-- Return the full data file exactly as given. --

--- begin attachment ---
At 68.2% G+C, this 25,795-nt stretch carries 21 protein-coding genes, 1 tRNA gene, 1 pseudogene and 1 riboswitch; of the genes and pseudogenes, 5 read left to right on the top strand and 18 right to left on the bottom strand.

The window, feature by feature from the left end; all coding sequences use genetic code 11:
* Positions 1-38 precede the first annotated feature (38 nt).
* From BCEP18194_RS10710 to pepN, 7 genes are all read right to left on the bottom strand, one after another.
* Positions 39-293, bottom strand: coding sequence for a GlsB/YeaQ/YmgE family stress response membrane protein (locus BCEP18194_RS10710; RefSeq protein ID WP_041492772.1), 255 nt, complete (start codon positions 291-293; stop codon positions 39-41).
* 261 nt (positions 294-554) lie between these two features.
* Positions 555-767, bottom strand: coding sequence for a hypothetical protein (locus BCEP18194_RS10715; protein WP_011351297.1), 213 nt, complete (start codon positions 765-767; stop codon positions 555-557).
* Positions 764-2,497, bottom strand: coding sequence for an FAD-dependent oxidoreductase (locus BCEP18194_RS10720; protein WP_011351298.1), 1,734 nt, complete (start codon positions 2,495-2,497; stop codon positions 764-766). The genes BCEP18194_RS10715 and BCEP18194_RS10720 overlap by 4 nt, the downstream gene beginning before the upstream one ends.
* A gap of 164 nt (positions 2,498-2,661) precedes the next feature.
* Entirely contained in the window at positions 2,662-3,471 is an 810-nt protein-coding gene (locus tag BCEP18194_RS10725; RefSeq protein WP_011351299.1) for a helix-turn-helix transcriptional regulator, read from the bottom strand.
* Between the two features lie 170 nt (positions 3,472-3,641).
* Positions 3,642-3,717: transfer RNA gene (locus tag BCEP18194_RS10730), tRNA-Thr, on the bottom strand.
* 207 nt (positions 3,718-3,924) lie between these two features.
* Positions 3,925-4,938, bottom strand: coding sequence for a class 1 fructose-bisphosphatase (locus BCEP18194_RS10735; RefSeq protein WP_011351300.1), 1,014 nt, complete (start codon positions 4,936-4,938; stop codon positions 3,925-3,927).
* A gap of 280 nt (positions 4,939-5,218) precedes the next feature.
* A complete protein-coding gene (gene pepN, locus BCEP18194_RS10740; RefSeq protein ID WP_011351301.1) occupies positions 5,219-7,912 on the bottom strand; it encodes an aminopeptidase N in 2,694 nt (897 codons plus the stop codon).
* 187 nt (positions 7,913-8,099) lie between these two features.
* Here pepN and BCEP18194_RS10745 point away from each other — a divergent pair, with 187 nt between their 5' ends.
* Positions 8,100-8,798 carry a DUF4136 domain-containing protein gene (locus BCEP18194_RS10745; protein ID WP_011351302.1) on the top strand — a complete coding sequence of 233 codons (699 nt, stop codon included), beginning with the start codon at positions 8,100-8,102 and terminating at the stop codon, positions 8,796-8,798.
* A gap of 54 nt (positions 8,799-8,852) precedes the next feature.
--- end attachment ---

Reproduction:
At 68.2% G+C, this 25,795-nt stretch carries 21 protein-coding genes, 1 tRNA gene, 1 pseudogene and 1 riboswitch; of the genes and pseudogenes, 5 read left to right on the top strand and 18 right to left on the bottom strand.

The window, feature by feature from the left end; all coding sequences use genetic code 11:
* Positions 1-38 precede the first annotated feature (38 nt).
* From BCEP18194_RS10710 to pepN, 7 genes are all read right to left on the bottom strand, one after another.
* Positions 39-293, bottom strand: coding sequence for a GlsB/YeaQ/YmgE family stress response membrane protein (locus BCEP18194_RS10710; RefSeq protein ID WP_041492772.1), 255 nt, complete (start codon positions 291-293; stop codon positions 39-41).
* 261 nt (positions 294-554) lie between these two features.
* Positions 555-767, bottom strand: coding sequence for a hypothetical protein (locus BCEP18194_RS10715; protein WP_011351297.1), 213 nt, complete (start codon positions 765-767; stop codon positions 555-557).
* Positions 764-2,497, bottom strand: coding sequence for an FAD-dependent oxidoreductase (locus BCEP18194_RS10720; protein WP_011351298.1), 1,734 nt, complete (start codon positions 2,495-2,497; stop codon positions 764-766). The genes BCEP18194_RS10715 and BCEP18194_RS10720 overlap by 4 nt, the downstream gene beginning before the upstream one ends.
* A gap of 164 nt (positions 2,498-2,661) precedes the next feature.
* Entirely contained in the window at positions 2,662-3,471 is an 810-nt protein-coding gene (locus tag BCEP18194_RS10725; RefSeq protein WP_011351299.1) for a helix-turn-helix transcriptional regulator, read from the bottom strand.
* Between the two features lie 170 nt (positions 3,472-3,641).
* Positions 3,642-3,717: transfer RNA gene (locus tag BCEP18194_RS10730), tRNA-Thr, on the bottom strand.
* 207 nt (positions 3,718-3,924) lie between these two features.
* Positions 3,925-4,938, bottom strand: coding sequence for a class 1 fructose-bisphosphatase (locus BCEP18194_RS10735; RefSeq protein WP_011351300.1), 1,014 nt, complete (start codon positions 4,936-4,938; stop codon positions 3,925-3,927).
* A gap of 280 nt (positions 4,939-5,218) precedes the next feature.
* A complete protein-coding gene (gene pepN, locus BCEP18194_RS10740; RefSeq protein ID WP_011351301.1) occupies positions 5,219-7,912 on the bottom strand; it encodes an aminopeptidase N in 2,694 nt (897 codons plus the stop codon).
* 187 nt (positions 7,913-8,099) lie between these two features.
* Here pepN and BCEP18194_RS10745 point away from each other — a divergent pair, with 187 nt between their 5' ends.
* Positions 8,100-8,798 carry a DUF4136 domain-containing protein gene (locus BCEP18194_RS10745; protein ID WP_011351302.1) on the top strand — a complete coding sequence of 233 codons (699 nt, stop codon included), beginning with the start codon at positions 8,100-8,102 and terminating at the stop codon, positions 8,796-8,798.
* A gap of 54 nt (positions 8,799-8,852) precedes the next feature.